October 17

Avoiding Offensive Costumes

How have you been? With the arrival of autumn, days are getting shorter, temperatures begin to drop and often we notice our energy levels decreasing. You may feel less energized to exercise in the morning and more excited to cuddle under the blankets with your children! As the days become shorter, sleep and waking cycles may become disrupted. The lack of sunlight means your brain produces more of a hormone called melatonin, which makes you sleepy.

Autumn is also a time for one of children’s favorite celebration: Halloween. The tradition originated with the ancient Celtic festival of Samhain, when people would light bonfires and wear costumes to ward off ghosts. In the eighth century, Pope Gregory III designated November 1 as a time to honor all saints. Soon, All Saints Day incorporated some of the traditions of Samhain. The evening before was known as All Hallows Eve, and later Halloween. Over time, Halloween evolved into a day of activities like trick-or-treating, carving jack-o-lanterns, festive gatherings, donning costumes and eating treats.

While Halloween costumes are designed for fun, some costumes still perpetuate stereotypes or reinforce limited and/or hurtful ways of thinking about people. Some are plain racist. To avoid last minute challenges, make sure you have a conversation with your children about their costumes.

If they have chosen something that can be hurtful or offensive, have a conversation with your children about why and support them to choose a different costume. Here are some resources to get educated on the topic.

October 3

Are You Too Permivise?

Parenting is like trying to stand up in a hammock and not spill your lemonade.

These are the words of my friend, emotional intelligence expert and president of Six Seconds, Dr. Anabel Jensen. I think she is right. As parents, we are pushed to develop our resilience, patience and negotiation skills on a regular basis. It’s hard work! And sometimes the lemonade does spill…

In our parenting, we all have certain tendencies–some parents may avoid conflict trying to keep the kids happy, while others may ensure that rules are followed at all times. Some parents organize their kids’ schedule to the second, while others prefer to let the kids organize their own time.

Based on the work of Diana Baumrind, a developmental psychologist, and Stanford researchers Eleanor Maccoby and John Martin, there are 4 different parenting styles:

  • Permissive
  • Authoritative
  • Neglectful
  • Authoritarian

Research has shown that one of these parenting styles is better suited to raise independent, self-reliant and socially competent kids. Can you guess which one it is?

If you picked authoritative, you are right!  Authoritative parents are nurturing, supportive and often in tune with their children’s needs. They guide their children through open and honest discussions to teach values and reasoning. Kids who have authoritative parents tend to be self-disciplined and can think for themselves.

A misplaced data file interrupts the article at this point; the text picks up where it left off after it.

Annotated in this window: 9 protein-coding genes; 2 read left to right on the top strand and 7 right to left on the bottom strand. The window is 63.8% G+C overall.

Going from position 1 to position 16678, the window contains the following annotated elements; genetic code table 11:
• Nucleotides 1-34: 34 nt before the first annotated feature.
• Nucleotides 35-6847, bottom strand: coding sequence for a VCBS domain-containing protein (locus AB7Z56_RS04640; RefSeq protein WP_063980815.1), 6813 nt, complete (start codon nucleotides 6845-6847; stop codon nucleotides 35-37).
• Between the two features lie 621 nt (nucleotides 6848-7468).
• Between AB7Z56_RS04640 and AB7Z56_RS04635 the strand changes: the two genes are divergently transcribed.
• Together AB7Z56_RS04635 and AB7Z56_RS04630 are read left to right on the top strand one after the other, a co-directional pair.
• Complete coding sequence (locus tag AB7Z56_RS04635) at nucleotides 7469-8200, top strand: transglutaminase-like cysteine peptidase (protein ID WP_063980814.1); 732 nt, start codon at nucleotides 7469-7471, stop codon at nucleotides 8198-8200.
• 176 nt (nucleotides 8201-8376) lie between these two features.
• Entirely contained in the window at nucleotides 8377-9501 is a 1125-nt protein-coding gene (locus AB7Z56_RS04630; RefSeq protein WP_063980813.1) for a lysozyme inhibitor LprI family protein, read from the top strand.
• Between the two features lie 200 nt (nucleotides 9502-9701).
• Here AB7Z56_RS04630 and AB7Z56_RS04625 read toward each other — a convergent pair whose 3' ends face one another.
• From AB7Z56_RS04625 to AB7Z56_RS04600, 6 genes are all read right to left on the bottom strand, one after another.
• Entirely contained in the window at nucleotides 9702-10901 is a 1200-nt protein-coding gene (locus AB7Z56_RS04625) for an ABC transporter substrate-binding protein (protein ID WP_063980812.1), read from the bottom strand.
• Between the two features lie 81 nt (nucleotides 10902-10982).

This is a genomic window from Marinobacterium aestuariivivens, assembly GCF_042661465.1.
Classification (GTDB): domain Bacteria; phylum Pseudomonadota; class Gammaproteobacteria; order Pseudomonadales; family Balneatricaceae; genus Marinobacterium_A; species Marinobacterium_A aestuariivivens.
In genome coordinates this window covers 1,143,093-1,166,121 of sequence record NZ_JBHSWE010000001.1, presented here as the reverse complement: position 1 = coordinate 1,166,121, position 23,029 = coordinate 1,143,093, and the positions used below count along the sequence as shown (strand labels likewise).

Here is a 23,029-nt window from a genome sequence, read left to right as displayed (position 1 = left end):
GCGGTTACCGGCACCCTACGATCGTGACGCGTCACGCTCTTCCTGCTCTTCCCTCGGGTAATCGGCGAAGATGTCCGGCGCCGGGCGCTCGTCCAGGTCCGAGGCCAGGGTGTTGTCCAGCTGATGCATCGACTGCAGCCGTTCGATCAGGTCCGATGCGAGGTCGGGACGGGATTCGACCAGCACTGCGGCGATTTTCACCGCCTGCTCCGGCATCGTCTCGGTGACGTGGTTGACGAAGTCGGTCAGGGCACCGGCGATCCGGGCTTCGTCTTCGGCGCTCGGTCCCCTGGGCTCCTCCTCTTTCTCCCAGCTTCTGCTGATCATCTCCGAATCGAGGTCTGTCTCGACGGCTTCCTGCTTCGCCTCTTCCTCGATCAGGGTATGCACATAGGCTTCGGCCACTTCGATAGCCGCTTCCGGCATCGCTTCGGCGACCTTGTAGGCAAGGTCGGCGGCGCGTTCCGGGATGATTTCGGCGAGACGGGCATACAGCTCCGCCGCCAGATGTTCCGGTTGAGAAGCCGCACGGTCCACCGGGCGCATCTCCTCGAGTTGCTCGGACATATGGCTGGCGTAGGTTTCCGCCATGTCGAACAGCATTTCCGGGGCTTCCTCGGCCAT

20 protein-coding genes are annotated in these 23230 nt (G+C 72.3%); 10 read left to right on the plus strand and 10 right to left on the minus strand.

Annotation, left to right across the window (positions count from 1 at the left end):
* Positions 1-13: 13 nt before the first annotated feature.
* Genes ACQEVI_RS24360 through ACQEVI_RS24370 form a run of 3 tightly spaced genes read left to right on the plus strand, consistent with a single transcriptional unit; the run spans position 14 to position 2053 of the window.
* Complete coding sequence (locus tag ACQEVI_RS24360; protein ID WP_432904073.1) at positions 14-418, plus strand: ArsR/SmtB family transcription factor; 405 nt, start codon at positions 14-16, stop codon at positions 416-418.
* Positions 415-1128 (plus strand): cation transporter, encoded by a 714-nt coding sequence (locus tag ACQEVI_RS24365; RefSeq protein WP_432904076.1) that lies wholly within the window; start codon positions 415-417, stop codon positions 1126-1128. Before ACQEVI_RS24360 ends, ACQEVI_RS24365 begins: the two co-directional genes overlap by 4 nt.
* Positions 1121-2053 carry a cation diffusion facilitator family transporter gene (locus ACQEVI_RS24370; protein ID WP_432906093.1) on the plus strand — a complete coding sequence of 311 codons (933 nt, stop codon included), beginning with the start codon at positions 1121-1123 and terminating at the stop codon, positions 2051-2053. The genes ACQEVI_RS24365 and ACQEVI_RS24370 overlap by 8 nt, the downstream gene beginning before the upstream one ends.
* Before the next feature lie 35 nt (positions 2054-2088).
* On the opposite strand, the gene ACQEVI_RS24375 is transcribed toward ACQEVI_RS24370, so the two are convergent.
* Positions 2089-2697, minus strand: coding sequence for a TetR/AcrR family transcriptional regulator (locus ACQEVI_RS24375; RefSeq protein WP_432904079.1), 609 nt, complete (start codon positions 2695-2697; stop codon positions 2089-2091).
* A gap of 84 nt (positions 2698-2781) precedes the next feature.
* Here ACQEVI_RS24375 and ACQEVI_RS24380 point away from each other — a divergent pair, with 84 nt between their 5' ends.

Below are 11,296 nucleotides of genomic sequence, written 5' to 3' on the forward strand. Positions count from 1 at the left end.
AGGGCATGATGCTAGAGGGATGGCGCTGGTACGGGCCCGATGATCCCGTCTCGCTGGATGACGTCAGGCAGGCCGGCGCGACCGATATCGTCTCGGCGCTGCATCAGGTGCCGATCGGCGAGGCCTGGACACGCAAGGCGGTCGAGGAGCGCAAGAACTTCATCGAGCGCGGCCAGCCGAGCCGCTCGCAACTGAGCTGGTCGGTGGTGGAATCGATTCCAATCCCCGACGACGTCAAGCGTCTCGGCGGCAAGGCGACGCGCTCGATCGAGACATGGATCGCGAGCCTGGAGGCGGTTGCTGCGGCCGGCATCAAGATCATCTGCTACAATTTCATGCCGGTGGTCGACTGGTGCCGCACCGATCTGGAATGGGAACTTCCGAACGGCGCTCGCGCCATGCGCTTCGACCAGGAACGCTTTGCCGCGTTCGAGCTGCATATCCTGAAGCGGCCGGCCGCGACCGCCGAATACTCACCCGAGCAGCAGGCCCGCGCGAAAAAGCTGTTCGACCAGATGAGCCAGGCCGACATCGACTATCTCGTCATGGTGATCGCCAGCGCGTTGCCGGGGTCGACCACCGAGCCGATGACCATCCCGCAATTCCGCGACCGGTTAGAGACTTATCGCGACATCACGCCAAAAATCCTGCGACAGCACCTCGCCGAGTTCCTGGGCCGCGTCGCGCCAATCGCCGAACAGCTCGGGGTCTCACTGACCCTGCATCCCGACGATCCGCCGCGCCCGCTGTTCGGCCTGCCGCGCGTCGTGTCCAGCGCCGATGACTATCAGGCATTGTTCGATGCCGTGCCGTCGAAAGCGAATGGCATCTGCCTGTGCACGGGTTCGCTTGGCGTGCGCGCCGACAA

Learn more about your own parenting style and how to grow your authoritative skills in this article.

September 26

Don’t Be your Children’s Referee

Soccer season just started! On Saturday morning, you will find me watching games and cheering for my girls’ teams. When the rules aren’t followed, the referee steps in to ensure a smooth running of the game. The referee is the final decision maker about the play and the one that enforces the rules.

You may be wondering, what does soccer have to do with parenting? A lot! Let me illustrate. When children fight with their siblings, many parents step in as a referee–they take a side to enforce rules: “Your brother is right. You cannot take his magnet tiles without permission.” They may continue by saying: “Apologize to your brother and say you won’t do it again.” The kids go back to playing, and five minutes later you need to intervene again. This time they are punching each other and you need to take out your red card.

Does this situation sound familiar?

The challenge with this scenario is that when parents fix the situation or intervene taking sides, the kids don’t learn how to solve conflicts or disagreements on their own. If we don’t teach children the skills they need in order to navigate sibling relationships, we will get stuck being the referee of their relationship. It’s no fun and actually counterproductive in the long term.

A better alternative is to use a mediation approach. That is, helping kids to come up with their own solutions and supporting them to follow through on those agreements. Although this is not an easy task, or something that will happen right away, it is worth the effort. Check out this article to learn how to do it.

September 19

Celebrating Hispanic Heritage Month

I moved to the US from Spain 15 years ago. I still remember the challenges of navigating a new social and cultural context as an English learner and newly arrived immigrant. It took me years to find my “voice” and become the person I wanted to be.

During challenging times, I occasionally met a person who spoke Spanish, a “Hispanic,” as it is known in the US. Those were moments of joy. Being able to use my mother tongue, and connect with someone who shared similar struggles, gave me hope and strength.